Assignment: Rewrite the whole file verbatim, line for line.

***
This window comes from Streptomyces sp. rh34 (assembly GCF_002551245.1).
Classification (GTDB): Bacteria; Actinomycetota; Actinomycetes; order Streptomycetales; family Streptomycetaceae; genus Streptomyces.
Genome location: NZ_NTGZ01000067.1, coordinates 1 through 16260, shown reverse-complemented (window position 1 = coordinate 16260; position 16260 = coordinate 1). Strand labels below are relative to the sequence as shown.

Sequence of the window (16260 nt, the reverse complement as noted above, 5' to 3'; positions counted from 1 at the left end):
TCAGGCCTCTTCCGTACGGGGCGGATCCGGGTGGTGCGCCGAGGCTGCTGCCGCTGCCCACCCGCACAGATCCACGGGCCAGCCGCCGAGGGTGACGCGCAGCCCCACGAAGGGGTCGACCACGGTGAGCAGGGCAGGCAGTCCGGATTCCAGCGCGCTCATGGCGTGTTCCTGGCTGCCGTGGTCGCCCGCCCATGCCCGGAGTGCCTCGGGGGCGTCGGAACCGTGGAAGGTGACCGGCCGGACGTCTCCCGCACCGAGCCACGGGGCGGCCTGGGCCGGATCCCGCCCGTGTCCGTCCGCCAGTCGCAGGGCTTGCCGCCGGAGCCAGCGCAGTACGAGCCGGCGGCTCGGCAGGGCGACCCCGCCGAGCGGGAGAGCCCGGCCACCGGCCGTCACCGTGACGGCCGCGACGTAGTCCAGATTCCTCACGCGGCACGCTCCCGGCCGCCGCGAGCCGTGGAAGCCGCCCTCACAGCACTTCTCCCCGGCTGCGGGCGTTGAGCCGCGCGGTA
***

This window comes from Streptomyces sp. rh34 (assembly GCF_002551245.1).
Classification (GTDB): Bacteria; Actinomycetota; Actinomycetes; order Streptomycetales; family Streptomycetaceae; genus Streptomyces.
Genome location: NZ_NTGZ01000067.1, coordinates 1 through 16260, shown reverse-complemented (window position 1 = coordinate 16260; position 16260 = coordinate 1). Strand labels below are relative to the sequence as shown.

Sequence of the window (16260 nt, the reverse complement as noted above, 5' to 3'; positions counted from 1 at the left end):
TCAGGCCTCTTCCGTACGGGGCGGATCCGGGTGGTGCGCCGAGGCTGCTGCCGCTGCCCACCCGCACAGATCCACGGGCCAGCCGCCGAGGGTGACGCGCAGCCCCACGAAGGGGTCGACCACGGTGAGCAGGGCAGGCAGTCCGGATTCCAGCGCGCTCATGGCGTGTTCCTGGCTGCCGTGGTCGCCCGCCCATGCCCGGAGTGCCTCGGGGGCGTCGGAACCGTGGAAGGTGACCGGCCGGACGTCTCCCGCACCGAGCCACGGGGCGGCCTGGGCCGGATCCCGCCCGTGTCCGTCCGCCAGTCGCAGGGCTTGCCGCCGGAGCCAGCGCAGTACGAGCCGGCGGCTCGGCAGGGCGACCCCGCCGAGCGGGAGAGCCCGGCCACCGGCCGTCACCGTGACGGCCGCGACGTAGTCCAGATTCCTCACGCGGCACGCTCCCGGCCGCCGCGAGCCGTGGAAGCCGCCCTCACAGCACTTCTCCCCGGCTGCGGGCGTTGAGCCGCGCGGTA